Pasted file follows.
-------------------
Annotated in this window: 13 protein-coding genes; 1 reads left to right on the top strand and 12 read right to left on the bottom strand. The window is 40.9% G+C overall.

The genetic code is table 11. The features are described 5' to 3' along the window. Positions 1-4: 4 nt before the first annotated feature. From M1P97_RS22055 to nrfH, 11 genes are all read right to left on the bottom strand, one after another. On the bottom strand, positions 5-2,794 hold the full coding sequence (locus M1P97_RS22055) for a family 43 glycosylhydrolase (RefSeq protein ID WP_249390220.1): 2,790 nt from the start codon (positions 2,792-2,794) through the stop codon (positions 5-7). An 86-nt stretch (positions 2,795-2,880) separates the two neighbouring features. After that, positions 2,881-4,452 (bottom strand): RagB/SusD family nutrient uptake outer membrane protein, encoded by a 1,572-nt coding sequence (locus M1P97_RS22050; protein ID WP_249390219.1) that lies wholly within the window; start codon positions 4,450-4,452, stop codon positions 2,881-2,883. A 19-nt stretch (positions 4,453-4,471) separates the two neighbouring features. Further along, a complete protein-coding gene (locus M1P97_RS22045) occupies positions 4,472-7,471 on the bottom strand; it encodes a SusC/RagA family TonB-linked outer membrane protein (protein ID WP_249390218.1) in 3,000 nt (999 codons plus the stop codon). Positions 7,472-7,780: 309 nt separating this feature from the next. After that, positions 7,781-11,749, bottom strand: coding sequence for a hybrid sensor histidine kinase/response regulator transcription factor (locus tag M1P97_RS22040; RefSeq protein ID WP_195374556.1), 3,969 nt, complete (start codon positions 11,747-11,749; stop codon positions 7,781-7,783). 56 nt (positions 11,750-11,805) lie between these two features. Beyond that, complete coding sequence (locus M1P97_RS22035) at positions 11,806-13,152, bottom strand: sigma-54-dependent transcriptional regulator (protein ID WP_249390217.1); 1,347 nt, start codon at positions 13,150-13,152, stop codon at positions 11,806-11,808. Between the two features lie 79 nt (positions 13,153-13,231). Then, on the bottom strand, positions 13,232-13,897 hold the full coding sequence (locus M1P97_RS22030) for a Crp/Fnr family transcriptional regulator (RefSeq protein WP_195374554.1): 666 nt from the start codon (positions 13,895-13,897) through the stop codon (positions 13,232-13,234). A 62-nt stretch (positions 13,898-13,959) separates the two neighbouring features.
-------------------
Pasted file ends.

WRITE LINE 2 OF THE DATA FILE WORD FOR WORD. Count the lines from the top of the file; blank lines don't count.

The genetic code is table 11. The features are described 5' to 3' along the window. Positions 1-4: 4 nt before the first annotated feature. From M1P97_RS22055 to nrfH, 11 genes are all read right to left on the bottom strand, one after another. On the bottom strand, positions 5-2,794 hold the full coding sequence (locus M1P97_RS22055) for a family 43 glycosylhydrolase (RefSeq protein ID WP_249390220.1): 2,790 nt from the start codon (positions 2,792-2,794) through the stop codon (positions 5-7). An 86-nt stretch (positions 2,795-2,880) separates the two neighbouring features. After that, positions 2,881-4,452 (bottom strand): RagB/SusD family nutrient uptake outer membrane protein, encoded by a 1,572-nt coding sequence (locus M1P97_RS22050; protein ID WP_249390219.1) that lies wholly within the window; start codon positions 4,450-4,452, stop codon positions 2,881-2,883. A 19-nt stretch (positions 4,453-4,471) separates the two neighbouring features. Further along, a complete protein-coding gene (locus M1P97_RS22045) occupies positions 4,472-7,471 on the bottom strand; it encodes a SusC/RagA family TonB-linked outer membrane protein (protein ID WP_249390218.1) in 3,000 nt (999 codons plus the stop codon). Positions 7,472-7,780: 309 nt separating this feature from the next. After that, positions 7,781-11,749, bottom strand: coding sequence for a hybrid sensor histidine kinase/response regulator transcription factor (locus tag M1P97_RS22040; RefSeq protein ID WP_195374556.1), 3,969 nt, complete (start codon positions 11,747-11,749; stop codon positions 7,781-7,783). 56 nt (positions 11,750-11,805) lie between these two features. Beyond that, complete coding sequence (locus M1P97_RS22035) at positions 11,806-13,152, bottom strand: sigma-54-dependent transcriptional regulator (protein ID WP_249390217.1); 1,347 nt, start codon at positions 13,150-13,152, stop codon at positions 11,806-11,808. Between the two features lie 79 nt (positions 13,153-13,231). Then, on the bottom strand, positions 13,232-13,897 hold the full coding sequence (locus M1P97_RS22030) for a Crp/Fnr family transcriptional regulator (RefSeq protein WP_195374554.1): 666 nt from the start codon (positions 13,895-13,897) through the stop codon (positions 13,232-13,234). A 62-nt stretch (positions 13,898-13,959) separates the two neighbouring features.